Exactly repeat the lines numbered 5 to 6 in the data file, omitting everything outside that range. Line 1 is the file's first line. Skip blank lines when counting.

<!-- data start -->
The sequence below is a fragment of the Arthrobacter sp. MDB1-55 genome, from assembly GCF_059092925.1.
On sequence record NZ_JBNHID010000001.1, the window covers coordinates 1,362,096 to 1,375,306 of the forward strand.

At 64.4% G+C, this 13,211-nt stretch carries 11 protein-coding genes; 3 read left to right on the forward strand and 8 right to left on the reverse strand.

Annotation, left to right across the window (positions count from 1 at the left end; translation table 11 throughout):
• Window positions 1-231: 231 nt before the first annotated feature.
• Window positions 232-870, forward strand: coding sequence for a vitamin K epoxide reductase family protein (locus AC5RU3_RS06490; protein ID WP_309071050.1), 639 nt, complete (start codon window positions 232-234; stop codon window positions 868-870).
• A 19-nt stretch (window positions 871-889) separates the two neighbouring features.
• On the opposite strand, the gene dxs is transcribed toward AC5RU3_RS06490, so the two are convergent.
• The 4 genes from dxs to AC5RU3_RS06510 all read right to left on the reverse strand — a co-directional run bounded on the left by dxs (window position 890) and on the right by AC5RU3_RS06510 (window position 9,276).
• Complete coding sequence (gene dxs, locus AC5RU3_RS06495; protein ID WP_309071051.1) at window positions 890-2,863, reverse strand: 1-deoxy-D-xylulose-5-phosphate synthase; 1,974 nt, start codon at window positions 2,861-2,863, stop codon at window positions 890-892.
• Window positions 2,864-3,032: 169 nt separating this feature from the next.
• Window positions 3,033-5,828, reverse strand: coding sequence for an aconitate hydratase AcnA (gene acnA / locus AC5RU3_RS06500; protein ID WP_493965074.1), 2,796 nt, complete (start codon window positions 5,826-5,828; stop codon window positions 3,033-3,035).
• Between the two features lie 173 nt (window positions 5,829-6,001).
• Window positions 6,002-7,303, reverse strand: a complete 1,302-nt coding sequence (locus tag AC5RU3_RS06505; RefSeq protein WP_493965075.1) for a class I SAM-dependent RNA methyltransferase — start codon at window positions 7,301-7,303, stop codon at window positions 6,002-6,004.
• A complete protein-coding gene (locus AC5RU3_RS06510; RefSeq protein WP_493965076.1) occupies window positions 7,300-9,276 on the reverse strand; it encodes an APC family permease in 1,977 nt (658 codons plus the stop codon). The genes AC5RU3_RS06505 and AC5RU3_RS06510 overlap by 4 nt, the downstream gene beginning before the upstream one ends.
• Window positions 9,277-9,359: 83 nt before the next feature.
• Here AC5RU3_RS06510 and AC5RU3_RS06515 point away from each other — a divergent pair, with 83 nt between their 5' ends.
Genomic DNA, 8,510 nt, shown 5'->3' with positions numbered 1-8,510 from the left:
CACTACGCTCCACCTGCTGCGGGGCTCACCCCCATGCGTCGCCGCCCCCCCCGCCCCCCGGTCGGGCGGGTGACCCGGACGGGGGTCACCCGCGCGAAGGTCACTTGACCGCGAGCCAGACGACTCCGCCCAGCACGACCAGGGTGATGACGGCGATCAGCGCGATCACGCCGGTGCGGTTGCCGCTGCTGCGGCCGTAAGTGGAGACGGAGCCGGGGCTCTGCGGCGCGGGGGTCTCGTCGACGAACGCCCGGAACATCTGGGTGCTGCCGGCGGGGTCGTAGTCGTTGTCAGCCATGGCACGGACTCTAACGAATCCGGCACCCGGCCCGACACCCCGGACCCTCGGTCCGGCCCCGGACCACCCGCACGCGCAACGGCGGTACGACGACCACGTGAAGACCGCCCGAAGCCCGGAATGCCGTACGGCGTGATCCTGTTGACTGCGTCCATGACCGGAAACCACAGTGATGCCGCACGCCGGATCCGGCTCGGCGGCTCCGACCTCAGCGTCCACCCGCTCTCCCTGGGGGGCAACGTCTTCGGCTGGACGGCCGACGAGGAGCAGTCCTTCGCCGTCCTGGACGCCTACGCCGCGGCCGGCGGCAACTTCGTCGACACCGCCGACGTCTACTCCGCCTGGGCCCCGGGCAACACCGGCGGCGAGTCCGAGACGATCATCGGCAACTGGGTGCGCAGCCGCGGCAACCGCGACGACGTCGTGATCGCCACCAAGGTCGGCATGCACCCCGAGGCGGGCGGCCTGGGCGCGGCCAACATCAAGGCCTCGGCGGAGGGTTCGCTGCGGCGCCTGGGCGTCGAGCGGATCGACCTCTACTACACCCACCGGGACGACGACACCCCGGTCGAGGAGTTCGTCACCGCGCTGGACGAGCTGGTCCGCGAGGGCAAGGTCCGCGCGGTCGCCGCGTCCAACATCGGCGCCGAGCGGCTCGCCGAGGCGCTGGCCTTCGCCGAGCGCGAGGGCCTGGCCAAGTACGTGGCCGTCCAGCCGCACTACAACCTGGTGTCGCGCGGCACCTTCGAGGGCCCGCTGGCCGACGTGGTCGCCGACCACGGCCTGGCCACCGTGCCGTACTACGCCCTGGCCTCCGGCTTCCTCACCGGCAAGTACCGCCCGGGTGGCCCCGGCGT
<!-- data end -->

• Window positions 1-231: 231 nt before the first annotated feature.
• Window positions 232-870, forward strand: coding sequence for a vitamin K epoxide reductase family protein (locus AC5RU3_RS06490; protein ID WP_309071050.1), 639 nt, complete (start codon window positions 232-234; stop codon window positions 868-870).